FOCUS: Aren’t You Easily Worth More Than FREE?

English: Graph of social media activities

English: Graph of social media activities (Photo credit: Wikipedia)

OF COURSE you’re using social media to market your business! It’s 2016! NOT having a Facebook Business page is like not having a logo or a business card…..unthinkable!
So how’s that going?
It seemed so straight-forward when you worked through that online wizard: uploaded a few photos (they didn’t quite fit the alloted space, but you just needed to get SOMETHING in there…), banged out a short description, added a link to your web site, made a post or two, invited all your friends and family, and hit the PUBLISH button. Easy Peasy…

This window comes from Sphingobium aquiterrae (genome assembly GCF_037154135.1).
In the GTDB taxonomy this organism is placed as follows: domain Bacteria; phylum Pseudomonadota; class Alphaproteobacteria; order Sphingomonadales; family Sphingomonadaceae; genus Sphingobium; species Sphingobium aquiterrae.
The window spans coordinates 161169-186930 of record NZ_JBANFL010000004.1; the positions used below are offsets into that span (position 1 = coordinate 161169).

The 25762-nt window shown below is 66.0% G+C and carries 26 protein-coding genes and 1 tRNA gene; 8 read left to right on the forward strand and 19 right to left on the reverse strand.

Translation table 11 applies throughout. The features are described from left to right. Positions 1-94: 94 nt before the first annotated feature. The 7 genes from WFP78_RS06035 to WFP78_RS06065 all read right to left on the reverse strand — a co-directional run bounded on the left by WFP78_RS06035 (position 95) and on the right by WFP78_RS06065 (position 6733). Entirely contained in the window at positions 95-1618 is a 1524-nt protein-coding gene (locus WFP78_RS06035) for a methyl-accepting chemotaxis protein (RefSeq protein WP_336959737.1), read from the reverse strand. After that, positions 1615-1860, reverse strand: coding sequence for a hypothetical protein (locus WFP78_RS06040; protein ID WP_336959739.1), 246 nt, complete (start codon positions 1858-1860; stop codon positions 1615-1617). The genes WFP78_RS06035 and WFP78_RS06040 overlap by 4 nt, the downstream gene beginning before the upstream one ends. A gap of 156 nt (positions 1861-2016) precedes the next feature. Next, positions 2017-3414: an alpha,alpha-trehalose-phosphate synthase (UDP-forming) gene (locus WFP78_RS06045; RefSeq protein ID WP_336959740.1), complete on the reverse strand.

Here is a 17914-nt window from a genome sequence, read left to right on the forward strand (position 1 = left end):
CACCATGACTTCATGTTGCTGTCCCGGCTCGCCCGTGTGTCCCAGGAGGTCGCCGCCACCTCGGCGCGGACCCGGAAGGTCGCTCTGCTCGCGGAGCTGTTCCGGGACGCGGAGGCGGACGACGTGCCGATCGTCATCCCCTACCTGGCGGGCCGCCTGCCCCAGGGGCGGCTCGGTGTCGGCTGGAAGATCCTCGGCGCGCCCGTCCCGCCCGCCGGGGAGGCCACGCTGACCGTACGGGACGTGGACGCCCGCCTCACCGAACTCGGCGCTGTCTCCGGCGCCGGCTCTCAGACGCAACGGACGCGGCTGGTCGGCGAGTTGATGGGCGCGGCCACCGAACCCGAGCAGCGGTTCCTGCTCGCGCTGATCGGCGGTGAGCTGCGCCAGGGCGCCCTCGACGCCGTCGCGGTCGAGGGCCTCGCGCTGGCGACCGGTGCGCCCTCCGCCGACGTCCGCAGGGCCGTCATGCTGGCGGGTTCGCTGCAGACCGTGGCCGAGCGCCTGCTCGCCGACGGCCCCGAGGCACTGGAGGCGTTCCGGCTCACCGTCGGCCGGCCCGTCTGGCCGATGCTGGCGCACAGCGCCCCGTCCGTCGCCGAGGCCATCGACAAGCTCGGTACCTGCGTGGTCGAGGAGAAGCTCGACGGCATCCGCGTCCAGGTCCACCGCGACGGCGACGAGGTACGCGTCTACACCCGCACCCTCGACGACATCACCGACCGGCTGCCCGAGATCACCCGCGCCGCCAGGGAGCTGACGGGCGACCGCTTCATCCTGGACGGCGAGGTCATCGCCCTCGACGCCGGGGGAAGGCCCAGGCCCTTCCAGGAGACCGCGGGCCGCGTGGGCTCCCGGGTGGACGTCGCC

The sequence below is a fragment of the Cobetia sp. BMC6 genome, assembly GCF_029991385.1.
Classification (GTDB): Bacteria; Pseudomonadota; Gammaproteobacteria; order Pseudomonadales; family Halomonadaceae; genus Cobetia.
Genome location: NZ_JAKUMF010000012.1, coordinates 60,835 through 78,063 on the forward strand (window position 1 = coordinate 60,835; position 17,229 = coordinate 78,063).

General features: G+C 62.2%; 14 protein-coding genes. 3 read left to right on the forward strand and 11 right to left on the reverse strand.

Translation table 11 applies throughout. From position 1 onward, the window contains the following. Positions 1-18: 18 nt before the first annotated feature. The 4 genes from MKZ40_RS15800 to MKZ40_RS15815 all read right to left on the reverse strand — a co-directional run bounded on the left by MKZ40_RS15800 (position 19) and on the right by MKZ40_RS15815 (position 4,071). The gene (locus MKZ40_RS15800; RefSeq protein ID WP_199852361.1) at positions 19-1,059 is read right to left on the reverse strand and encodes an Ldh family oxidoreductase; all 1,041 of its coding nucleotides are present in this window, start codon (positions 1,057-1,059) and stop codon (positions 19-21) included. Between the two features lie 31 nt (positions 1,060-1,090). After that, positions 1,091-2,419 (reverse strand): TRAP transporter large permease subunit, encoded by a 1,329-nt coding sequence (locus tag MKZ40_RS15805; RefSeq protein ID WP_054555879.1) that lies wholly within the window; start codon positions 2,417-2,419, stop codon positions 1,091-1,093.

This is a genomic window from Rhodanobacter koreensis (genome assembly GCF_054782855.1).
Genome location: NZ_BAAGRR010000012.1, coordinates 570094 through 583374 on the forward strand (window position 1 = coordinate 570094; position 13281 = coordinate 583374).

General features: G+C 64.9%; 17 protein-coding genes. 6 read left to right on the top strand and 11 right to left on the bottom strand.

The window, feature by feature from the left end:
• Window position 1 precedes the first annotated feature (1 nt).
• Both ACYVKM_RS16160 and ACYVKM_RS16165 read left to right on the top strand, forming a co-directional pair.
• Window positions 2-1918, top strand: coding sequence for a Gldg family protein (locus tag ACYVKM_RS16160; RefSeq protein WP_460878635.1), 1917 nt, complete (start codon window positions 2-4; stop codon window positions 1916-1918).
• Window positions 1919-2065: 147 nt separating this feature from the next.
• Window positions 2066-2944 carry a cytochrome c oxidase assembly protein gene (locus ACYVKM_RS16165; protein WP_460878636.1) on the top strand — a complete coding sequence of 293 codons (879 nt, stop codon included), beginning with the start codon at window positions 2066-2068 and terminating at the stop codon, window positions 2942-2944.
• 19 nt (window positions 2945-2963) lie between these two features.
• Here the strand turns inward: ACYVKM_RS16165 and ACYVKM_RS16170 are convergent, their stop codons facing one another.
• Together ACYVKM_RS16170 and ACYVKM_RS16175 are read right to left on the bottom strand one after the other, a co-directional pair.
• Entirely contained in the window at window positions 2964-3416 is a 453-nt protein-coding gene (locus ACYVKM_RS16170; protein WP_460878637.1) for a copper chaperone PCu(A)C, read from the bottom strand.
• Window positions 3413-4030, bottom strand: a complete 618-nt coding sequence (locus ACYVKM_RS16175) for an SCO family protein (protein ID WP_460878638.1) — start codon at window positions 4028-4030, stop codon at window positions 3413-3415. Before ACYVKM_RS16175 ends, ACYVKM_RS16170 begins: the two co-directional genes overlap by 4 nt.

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Do Your Audiences Have Faces? Can You See Them?

Does it have something to do with the lighting?

Whenever I get to speak or perform in front of an audience, there’s this gentle tug-of-war between two opposites:

  1. Focusing in on a face, moving to another face and so on. I really want to see if I am connecting with each person. However, unless I have what I’m doing TOTALLY ingrained in my mind, I can “lose the groove”, so to speak, and end up either stumbling, heading “down a rabbit hole” in my story, or “vapor-locking” altogether (that is, stop with a total blank in my memory and delivery, and stand there like a tree…). None of those alternatives is very attractive.
  2. Kind of “defocussing” the individuals and scanning the group without any real attention paid to any one person. While this can aid in concentration and focus, it can advance the impression that I’m just “putting on a show” and am not interested in the group.  Believe me….they can tell.

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Why is Your Audience So Scary?

English: Audience in the main hall of the Mobi...